Ten Reasons ‘Stand by Me’ Is Cool
Rob Reiner’s 1986 classic Stand By Me (Special Edition DVD on Amazon) is perhaps the greatest coming-of-age film ever. There are many reasons why this film is great, aside from the obvious ones like the writing, the directing, the acting, the casting, and so forth. Here are other reasons:
Most books are better than the movie, but in this case, Rob Reiner made a better version of Stephen King’s novella “The Body” from Different Seasons (incidentally, it’s widely agreed that Shawshank Redemption the film is better than “Rita Hayworth and the Shawshank Redemption,” which is also a novella from Different Seasons.) I won’t give out spoilers as to why the movie is better than the book, but it’s still worth reading. Buy it here on Amazon.
When the U.S. Postal Service finally goes bankrupt, this will be the perfect way to get rid of these neighborhood eye-sores.
Honorable mention goes to ‘chicken’ which Ace played in the car. But this movie was more about Teddy’s obsession with Train Dodge, and no one did it better than Vern and Gordie:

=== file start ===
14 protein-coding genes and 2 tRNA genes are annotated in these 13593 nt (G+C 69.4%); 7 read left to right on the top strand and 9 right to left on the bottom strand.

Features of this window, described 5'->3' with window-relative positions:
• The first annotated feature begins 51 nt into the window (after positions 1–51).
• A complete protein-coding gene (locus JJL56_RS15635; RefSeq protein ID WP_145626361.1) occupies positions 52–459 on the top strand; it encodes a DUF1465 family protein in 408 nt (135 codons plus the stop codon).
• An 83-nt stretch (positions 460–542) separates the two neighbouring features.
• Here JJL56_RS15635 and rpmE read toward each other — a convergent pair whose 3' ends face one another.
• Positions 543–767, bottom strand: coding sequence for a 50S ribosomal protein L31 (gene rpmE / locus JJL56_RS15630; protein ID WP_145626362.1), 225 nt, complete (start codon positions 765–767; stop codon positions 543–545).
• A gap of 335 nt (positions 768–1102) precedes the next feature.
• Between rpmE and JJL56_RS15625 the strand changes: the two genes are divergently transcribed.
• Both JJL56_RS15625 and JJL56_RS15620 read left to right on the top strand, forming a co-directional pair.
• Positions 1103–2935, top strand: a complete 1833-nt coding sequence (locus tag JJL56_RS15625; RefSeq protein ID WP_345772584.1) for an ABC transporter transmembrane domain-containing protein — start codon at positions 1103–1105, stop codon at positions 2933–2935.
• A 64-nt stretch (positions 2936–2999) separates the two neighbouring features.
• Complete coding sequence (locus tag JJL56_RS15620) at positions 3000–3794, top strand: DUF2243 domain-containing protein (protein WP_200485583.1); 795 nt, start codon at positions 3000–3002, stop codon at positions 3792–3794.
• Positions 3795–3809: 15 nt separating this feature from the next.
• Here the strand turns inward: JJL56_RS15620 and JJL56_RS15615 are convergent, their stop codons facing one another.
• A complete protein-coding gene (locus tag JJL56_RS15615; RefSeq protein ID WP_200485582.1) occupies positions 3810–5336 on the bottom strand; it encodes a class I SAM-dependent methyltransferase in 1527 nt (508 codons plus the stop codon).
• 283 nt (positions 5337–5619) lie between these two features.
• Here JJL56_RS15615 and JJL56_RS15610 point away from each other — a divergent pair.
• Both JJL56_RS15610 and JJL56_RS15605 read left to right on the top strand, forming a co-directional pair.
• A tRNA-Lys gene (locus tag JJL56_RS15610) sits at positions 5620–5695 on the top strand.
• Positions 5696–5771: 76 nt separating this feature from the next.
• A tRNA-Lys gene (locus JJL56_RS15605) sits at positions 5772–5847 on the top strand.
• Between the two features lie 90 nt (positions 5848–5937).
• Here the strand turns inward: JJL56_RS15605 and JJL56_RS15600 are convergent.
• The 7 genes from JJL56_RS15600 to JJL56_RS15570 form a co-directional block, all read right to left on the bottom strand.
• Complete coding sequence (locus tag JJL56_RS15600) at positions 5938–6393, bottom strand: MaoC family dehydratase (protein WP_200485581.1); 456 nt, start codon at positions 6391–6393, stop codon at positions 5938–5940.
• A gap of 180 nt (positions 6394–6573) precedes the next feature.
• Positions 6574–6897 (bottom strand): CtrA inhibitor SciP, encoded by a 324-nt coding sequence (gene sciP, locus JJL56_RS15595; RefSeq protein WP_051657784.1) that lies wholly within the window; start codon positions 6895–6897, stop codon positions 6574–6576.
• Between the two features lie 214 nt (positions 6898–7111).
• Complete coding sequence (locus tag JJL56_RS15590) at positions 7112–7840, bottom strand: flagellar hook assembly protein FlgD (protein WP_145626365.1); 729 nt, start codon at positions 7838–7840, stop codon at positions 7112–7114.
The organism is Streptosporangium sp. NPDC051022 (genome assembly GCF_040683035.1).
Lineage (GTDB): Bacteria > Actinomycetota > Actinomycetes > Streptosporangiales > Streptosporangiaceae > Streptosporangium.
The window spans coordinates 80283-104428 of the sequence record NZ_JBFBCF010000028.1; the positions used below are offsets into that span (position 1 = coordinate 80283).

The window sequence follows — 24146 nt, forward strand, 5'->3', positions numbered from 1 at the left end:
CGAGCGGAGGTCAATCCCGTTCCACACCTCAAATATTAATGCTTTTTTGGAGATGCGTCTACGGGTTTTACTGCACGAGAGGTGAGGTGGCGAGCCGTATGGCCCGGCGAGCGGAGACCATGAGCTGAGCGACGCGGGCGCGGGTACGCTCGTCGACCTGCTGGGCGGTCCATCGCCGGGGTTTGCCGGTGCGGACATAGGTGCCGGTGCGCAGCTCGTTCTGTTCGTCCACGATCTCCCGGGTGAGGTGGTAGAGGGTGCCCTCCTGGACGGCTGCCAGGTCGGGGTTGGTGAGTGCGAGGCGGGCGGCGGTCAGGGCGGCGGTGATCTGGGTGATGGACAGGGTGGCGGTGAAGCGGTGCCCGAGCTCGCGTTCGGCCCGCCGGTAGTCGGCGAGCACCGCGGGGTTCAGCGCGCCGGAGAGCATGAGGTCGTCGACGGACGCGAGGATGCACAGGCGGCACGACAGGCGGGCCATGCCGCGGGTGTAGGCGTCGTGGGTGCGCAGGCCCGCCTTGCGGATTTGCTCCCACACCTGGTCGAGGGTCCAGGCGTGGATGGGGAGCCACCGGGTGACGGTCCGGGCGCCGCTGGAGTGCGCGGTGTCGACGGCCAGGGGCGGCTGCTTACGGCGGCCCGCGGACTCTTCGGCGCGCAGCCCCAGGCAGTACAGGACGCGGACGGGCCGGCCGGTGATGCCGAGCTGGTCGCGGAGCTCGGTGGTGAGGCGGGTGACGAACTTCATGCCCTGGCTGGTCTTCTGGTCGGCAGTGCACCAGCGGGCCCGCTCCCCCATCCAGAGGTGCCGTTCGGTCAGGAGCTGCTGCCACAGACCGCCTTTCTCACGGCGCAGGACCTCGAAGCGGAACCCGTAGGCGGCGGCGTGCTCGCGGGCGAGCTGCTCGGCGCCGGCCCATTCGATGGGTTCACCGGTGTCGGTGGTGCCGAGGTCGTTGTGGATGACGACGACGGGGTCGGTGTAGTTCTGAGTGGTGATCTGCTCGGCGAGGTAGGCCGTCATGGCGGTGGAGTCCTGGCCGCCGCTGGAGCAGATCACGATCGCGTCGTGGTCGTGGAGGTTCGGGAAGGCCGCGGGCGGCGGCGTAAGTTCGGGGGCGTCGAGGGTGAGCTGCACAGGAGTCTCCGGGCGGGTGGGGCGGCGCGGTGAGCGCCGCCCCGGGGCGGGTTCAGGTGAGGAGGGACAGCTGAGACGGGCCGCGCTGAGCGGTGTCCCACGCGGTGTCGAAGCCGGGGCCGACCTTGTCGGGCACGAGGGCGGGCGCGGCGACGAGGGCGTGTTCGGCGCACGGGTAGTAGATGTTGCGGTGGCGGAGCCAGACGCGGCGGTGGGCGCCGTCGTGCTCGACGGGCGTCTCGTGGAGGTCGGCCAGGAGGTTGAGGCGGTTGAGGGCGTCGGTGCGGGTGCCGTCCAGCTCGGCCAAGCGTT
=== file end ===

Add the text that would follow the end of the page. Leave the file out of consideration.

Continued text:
Note to kids who resemble Vern: You, too, can grow up and marry Rebecca Romijn. Here is the lovely couple.
Yes, that’s the kid whose sole contribution to the gang was a comb, and who came full circle at the end when he found a penny.
When I was 12 going on 13, it would’ve been so cool if I could curse, smoke and have a gun, so I envied these boys.
We had our own music to jam to in the 1980s, but because we were so in love with this film, we liked the music, as well, though it wasn’t exactly glam rock or Michael Jackson. This movie also made Ben E. King’s song “Stand By Me” shoot up the charts 25 years after it was released. Get the Stand By Me: Original Motion Picture Soundtrack from Amazon.
Though I have seen the film about 20 times since 1986, I never realized how many oddball mistakes that Reiner made. To be fair, almost every film has inconsistencies from shot-to-shot, but lovers of the movie will be watching it from a different perspective after seeing this carefully-edited video:
Teddy Duchamp is Feldman’s best role by far. He played his usual crazy self, made us laugh, and had emotional scenes such as the one below:
Okay, it wasn’t “cool” that Phoenix died in 1993 at the age of 23 outside Johnny Depp’s Viper Room in Los Angeles, about seven years after the movie came out. But when you watch the film, and Chris Chambers walks off into the distance and fades into thin air as it’s explained that he was killed while trying to break up a fight, it adds a very real layer of emotion to this tale.
Last but certainly not least, Gunaxin pays homage to perhaps one of the best stories-within-a-story ever told.